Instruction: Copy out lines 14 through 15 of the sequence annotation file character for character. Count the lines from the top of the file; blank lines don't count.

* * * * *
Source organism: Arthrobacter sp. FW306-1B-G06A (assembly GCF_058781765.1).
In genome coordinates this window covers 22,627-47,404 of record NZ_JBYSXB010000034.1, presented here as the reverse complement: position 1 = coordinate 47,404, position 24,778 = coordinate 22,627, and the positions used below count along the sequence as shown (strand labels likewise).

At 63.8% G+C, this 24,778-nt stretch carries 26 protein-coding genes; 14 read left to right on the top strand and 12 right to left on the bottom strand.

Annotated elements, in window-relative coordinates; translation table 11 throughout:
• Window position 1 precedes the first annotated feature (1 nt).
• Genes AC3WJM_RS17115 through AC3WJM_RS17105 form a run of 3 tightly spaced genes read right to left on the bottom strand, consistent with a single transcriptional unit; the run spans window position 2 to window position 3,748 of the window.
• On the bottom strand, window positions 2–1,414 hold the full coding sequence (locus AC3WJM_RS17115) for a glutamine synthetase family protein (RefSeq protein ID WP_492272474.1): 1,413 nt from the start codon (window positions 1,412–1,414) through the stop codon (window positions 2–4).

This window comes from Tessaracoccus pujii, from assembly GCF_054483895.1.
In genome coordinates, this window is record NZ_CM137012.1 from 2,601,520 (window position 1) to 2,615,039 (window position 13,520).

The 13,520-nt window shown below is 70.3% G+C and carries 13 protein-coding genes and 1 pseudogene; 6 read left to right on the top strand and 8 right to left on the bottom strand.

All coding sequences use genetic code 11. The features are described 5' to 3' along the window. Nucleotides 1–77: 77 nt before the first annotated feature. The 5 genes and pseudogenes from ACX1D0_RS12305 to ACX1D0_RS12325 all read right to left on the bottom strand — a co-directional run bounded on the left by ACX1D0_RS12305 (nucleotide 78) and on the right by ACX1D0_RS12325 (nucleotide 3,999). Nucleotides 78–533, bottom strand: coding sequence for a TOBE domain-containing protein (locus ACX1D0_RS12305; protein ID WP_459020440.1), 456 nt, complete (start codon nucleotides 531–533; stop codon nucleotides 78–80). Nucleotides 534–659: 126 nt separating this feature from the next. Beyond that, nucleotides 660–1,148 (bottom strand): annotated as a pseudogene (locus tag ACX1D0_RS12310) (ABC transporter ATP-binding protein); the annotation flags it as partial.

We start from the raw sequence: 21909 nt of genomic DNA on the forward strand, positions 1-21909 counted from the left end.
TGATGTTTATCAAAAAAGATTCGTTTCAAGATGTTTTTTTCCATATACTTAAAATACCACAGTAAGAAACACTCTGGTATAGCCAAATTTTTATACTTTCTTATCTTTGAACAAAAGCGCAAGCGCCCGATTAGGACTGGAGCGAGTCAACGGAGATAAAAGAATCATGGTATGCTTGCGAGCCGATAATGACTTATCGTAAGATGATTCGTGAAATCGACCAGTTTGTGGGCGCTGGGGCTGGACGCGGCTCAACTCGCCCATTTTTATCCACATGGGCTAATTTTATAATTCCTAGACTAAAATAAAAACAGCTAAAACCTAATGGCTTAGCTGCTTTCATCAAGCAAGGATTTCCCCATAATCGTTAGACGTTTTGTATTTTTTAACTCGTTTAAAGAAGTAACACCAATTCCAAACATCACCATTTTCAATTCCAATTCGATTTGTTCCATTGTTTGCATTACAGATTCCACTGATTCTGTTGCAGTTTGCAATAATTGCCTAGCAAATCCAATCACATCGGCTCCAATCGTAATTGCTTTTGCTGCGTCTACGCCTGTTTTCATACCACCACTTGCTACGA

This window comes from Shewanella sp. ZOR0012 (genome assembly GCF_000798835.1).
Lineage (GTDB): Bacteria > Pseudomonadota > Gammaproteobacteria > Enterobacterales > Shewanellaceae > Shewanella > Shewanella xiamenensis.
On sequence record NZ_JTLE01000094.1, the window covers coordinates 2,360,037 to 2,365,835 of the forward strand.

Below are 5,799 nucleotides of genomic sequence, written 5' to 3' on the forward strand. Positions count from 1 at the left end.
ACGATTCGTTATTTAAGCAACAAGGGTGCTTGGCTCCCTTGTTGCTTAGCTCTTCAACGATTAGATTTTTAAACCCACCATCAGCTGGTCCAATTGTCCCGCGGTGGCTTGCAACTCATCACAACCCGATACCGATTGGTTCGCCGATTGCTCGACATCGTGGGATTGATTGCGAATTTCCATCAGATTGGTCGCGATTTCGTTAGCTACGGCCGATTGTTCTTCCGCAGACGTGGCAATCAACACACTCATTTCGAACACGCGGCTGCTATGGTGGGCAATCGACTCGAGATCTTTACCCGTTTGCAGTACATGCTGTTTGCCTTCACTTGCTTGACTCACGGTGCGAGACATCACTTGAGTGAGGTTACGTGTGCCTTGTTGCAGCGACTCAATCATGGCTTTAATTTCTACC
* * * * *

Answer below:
This window comes from Shewanella sp. ZOR0012 (genome assembly GCF_000798835.1).
Lineage (GTDB): Bacteria > Pseudomonadota > Gammaproteobacteria > Enterobacterales > Shewanellaceae > Shewanella > Shewanella xiamenensis.